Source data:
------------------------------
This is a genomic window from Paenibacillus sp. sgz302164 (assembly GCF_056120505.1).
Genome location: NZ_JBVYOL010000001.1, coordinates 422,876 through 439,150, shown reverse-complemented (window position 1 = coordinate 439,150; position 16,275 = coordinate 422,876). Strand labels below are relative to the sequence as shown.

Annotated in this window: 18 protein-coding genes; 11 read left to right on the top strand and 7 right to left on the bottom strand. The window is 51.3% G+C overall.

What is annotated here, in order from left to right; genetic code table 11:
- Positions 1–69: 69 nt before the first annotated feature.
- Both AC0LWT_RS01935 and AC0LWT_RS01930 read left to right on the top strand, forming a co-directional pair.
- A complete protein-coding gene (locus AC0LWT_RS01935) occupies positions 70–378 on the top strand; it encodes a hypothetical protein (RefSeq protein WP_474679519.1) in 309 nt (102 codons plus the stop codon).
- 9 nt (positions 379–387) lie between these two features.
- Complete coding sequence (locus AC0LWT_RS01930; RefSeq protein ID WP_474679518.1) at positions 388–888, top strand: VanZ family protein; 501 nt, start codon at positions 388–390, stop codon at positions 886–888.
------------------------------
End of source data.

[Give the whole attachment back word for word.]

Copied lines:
This is a genomic window from Paenibacillus sp. sgz302164 (assembly GCF_056120505.1).
Genome location: NZ_JBVYOL010000001.1, coordinates 422,876 through 439,150, shown reverse-complemented (window position 1 = coordinate 439,150; position 16,275 = coordinate 422,876). Strand labels below are relative to the sequence as shown.

Annotated in this window: 18 protein-coding genes; 11 read left to right on the top strand and 7 right to left on the bottom strand. The window is 51.3% G+C overall.

What is annotated here, in order from left to right; genetic code table 11:
- Positions 1–69: 69 nt before the first annotated feature.
- Both AC0LWT_RS01935 and AC0LWT_RS01930 read left to right on the top strand, forming a co-directional pair.
- A complete protein-coding gene (locus AC0LWT_RS01935) occupies positions 70–378 on the top strand; it encodes a hypothetical protein (RefSeq protein WP_474679519.1) in 309 nt (102 codons plus the stop codon).
- 9 nt (positions 379–387) lie between these two features.
- Complete coding sequence (locus AC0LWT_RS01930; RefSeq protein ID WP_474679518.1) at positions 388–888, top strand: VanZ family protein; 501 nt, start codon at positions 388–390, stop codon at positions 886–888.